As activity tracking can be dodged or masked, internet users might be less concerned about the consequences through the perceived anonymity of the internet. In 2019, in terms of gender, 53 percent of men reported to be reckless, which was about 6 percent more than women. When looking at age distribution, people aged 25 to 39 who regularly consumed illegal content. Of course, some would be more inclined to sin if certain content was not easily available, leading to occasional wrongful streaming activity (which was more recurrent compared to regular illegal consumption). Many internet users are still willing to pay to access digital content.
A number of crimes against individuals was reported in 2018. Online fraud was the most prevalent type, followed by identity theft. Data loss was mainly taking place through viruses, hacking, breakdowns or hardware theft. The fear of having personal data leaked was very present among young people aged 11 to 20, but other cyber crimes such as being harassed were seen as a more serious offence.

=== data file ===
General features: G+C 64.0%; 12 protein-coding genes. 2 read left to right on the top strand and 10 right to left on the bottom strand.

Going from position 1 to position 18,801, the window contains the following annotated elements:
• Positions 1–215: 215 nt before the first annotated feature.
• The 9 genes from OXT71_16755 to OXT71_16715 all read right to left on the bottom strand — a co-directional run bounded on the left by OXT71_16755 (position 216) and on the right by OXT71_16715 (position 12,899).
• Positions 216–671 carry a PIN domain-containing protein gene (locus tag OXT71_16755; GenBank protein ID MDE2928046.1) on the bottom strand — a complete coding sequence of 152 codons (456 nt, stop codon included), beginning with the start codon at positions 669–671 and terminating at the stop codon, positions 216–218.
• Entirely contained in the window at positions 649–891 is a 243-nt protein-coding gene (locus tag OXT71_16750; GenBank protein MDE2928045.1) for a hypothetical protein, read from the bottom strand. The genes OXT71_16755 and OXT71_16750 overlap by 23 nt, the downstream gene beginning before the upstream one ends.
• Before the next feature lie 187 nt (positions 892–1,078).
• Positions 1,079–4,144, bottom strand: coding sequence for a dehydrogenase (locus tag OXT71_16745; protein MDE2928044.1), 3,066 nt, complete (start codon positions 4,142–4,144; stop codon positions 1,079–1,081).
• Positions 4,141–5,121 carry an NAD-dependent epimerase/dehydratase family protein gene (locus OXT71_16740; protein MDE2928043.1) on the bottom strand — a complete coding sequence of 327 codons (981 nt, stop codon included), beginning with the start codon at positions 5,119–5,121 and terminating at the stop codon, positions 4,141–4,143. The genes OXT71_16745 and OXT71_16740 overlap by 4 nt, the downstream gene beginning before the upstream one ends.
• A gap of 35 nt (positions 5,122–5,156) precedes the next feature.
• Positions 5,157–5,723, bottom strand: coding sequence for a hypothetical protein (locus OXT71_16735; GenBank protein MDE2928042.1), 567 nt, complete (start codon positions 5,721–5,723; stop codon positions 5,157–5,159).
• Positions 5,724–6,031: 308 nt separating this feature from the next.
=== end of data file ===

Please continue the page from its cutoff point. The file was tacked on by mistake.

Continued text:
As online users already have a sense of personal responsibility to protect private data, other actors such as public authorities, the government, and internet providers are also made responsible for online security. In 2019, according to the French population, implementing dissuasive fines could be a solution against new scandals regarding personal data abuse and with the implementation of the General Regulations for the Protection of Personal Data (GDPR), the goal for internet surfers was to feel safer. However, a year after the GDPR was enforced, almost half of French people still said they had never heard of it.